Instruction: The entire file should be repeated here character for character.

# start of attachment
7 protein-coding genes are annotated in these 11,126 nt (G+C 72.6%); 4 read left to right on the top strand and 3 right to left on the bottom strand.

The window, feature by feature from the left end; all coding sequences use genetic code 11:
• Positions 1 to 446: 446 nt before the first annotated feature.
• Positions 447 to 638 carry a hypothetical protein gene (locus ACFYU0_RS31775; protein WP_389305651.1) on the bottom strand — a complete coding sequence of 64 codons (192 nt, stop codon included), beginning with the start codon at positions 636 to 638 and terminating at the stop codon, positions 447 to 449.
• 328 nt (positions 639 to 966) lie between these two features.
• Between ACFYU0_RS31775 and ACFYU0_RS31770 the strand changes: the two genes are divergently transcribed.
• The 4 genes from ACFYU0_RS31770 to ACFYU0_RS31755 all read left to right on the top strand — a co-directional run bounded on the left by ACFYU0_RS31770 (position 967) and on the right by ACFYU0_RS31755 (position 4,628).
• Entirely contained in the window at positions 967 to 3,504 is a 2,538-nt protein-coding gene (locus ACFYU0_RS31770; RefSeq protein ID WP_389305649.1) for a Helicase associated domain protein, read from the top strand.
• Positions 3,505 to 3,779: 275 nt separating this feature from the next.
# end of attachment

7 protein-coding genes are annotated in these 11,126 nt (G+C 72.6%); 4 read left to right on the top strand and 3 right to left on the bottom strand.

The window, feature by feature from the left end; all coding sequences use genetic code 11:
• Positions 1 to 446: 446 nt before the first annotated feature.
• Positions 447 to 638 carry a hypothetical protein gene (locus ACFYU0_RS31775; protein WP_389305651.1) on the bottom strand — a complete coding sequence of 64 codons (192 nt, stop codon included), beginning with the start codon at positions 636 to 638 and terminating at the stop codon, positions 447 to 449.
• 328 nt (positions 639 to 966) lie between these two features.
• Between ACFYU0_RS31775 and ACFYU0_RS31770 the strand changes: the two genes are divergently transcribed.
• The 4 genes from ACFYU0_RS31770 to ACFYU0_RS31755 all read left to right on the top strand — a co-directional run bounded on the left by ACFYU0_RS31770 (position 967) and on the right by ACFYU0_RS31755 (position 4,628).
• Entirely contained in the window at positions 967 to 3,504 is a 2,538-nt protein-coding gene (locus ACFYU0_RS31770; RefSeq protein ID WP_389305649.1) for a Helicase associated domain protein, read from the top strand.
• Positions 3,505 to 3,779: 275 nt separating this feature from the next.